What is excellent, however, is the detail of the film, especially in the production design. Capturing the look and feeling of a gothic horror film, Young Frankenstein's set pieces were perfect for a horror film. With rotating book cases, creepy candles and looming rooms, weird contraptions, creepy photos, and even more unsettling workers in the home, every piece of this film's set and structure captures the mood the film is going for perfectly. Sinister and imaginative, these elements make this a parody/spoof of a genre that actually often works as a realization of that genre. The key highlight being Frederick and Inga searching for the mysterious music in the home. While goofy with the hidden passageways, the film nonetheless conjures up a creepy atmosphere that is filled with anticipation for what could be lurking right around the corner. Visually, the film is equally as stunning, making use of German expressionist lighting throughout. With dark shadowy corners lurking about the set piece, the film's stylish photography and lighting delivers on the atmosphere the film aims to create and further the feeling that dark, ominous occurrences are afoot in the film.
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9
alejandro970May 30, 2020
¡It's alive! ¡It's alive! Deliverately shot in B&W for pay tribute and recapture the feel of the Universal movies of 30's, it´s a hilarious perspective of the Frankenstein myte, that mixes as well the talent of Mel Brooks and Gene Wilder. THe¡It's alive! ¡It's alive! Deliverately shot in B&W for pay tribute and recapture the feel of the Universal movies of 30's, it´s a hilarious perspective of the Frankenstein myte, that mixes as well the talent of Mel Brooks and Gene Wilder. THe sequence where creator and creature sings and dance "Putting on thr Ritz" is for getting stomachache by laughing. Hard to believe it scared to death to numbskull Homer Simpson. Expand
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8
ahmedaiman9999Jun 5, 2018
It's not only a spoof of Mary Shelley's Frankenstein, but it's a spoof of all Gothic Novels and the movies that have been inspired by them. Also it's a slap-stick comedy, and it works on all these levels! It pokes fun at every ridiculousIt's not only a spoof of Mary Shelley's Frankenstein, but it's a spoof of all Gothic Novels and the movies that have been inspired by them. Also it's a slap-stick comedy, and it works on all these levels! It pokes fun at every ridiculous Gothic cliché with a very inventive and various ways that still hold up to date. But it's the editing that stands out above the rest ways. Yes the editing! I can't remember if I've seen before a film editing that works this effectively in the comedy genre. It's so subtle and creative. Gene Wilder did it again with his charismatic and charming performance that must play a vital role in making the audience riveted whatever the movie he is in.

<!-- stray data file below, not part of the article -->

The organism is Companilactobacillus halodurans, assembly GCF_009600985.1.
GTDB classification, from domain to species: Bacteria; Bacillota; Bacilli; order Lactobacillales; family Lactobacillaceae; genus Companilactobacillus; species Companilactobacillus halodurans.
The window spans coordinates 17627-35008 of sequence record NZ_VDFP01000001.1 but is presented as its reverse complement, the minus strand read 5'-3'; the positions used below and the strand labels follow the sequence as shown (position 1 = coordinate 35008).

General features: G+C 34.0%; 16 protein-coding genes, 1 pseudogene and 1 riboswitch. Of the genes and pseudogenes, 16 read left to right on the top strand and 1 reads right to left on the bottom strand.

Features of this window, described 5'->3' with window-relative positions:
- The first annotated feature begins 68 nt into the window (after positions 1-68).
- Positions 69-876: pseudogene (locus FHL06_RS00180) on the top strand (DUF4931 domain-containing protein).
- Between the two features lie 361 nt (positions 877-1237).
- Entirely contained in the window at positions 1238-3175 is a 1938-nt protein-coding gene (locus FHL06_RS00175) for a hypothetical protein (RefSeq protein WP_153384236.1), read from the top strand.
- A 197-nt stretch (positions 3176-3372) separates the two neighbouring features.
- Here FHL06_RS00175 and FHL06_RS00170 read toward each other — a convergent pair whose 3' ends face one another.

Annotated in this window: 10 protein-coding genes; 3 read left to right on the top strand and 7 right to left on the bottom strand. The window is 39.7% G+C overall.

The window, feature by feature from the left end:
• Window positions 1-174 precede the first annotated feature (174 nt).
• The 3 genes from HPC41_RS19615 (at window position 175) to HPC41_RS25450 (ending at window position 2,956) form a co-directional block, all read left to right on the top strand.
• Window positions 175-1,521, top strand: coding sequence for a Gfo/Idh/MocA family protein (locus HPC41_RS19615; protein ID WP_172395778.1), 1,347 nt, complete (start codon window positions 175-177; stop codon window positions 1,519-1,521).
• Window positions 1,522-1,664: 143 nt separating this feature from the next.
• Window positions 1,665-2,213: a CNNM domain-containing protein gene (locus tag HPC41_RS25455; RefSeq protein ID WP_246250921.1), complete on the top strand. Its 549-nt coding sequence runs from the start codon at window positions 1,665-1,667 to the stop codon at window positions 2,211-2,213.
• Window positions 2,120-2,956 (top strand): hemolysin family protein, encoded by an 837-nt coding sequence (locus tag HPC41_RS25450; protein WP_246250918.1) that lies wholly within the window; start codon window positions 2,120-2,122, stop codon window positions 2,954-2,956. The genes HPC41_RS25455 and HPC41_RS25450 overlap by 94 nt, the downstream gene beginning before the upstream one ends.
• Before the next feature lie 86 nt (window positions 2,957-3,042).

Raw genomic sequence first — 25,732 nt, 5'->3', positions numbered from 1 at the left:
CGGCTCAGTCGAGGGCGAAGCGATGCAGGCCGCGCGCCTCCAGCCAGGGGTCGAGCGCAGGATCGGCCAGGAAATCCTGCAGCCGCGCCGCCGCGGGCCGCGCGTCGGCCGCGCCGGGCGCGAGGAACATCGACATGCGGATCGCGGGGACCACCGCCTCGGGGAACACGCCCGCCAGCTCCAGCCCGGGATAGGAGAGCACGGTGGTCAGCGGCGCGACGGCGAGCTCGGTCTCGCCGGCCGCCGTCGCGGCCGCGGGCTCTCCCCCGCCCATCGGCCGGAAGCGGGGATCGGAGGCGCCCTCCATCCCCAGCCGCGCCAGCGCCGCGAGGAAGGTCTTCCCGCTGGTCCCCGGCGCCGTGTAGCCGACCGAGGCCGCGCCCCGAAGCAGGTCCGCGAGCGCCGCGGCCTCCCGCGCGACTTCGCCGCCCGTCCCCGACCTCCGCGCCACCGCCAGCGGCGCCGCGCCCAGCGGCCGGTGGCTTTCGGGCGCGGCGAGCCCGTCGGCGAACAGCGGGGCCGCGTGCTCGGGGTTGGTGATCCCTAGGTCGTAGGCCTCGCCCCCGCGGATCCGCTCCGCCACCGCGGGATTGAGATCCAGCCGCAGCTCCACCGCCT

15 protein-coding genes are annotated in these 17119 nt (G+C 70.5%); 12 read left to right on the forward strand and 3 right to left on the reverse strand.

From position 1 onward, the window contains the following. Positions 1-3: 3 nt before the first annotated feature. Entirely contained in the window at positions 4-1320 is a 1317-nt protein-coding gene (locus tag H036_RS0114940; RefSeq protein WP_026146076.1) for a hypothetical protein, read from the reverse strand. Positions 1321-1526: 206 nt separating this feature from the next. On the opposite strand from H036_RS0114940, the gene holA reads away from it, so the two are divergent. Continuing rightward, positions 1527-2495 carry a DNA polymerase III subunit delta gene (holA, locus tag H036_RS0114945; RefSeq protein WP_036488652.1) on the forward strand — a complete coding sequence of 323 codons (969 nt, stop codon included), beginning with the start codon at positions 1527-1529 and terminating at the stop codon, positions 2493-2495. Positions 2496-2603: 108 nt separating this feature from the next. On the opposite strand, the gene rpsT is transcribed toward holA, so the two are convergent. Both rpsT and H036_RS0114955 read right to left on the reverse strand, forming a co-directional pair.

Unfortunately, there are some jokes that didn't land. Mostly because they were repetitive. Although they worked at the first time, they lost their sharpness and effectiveness very quickly, maybe even at the second time they were repeated. The rest of the jokes that didn't hit the mark, which is quite few, were just because I didn't find them funny.

I think Young Frankenstein is a very funny and unique comedy, and if I may choose between the two Mel Brooks films that have been released that year, Young Frankenstein and Blazing Saddles, I would choose Young Frankenstein.

(8/10)
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4
Vectis99Oct 24, 2018
Young Frankenstein has a few funny moments, but overall a lot of the crudity of the movie makes it an uncomfortable experience.
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7
GodRatiyDec 12, 2020
It is a funny slapstick style movie with hints of old style Chaplin era movies.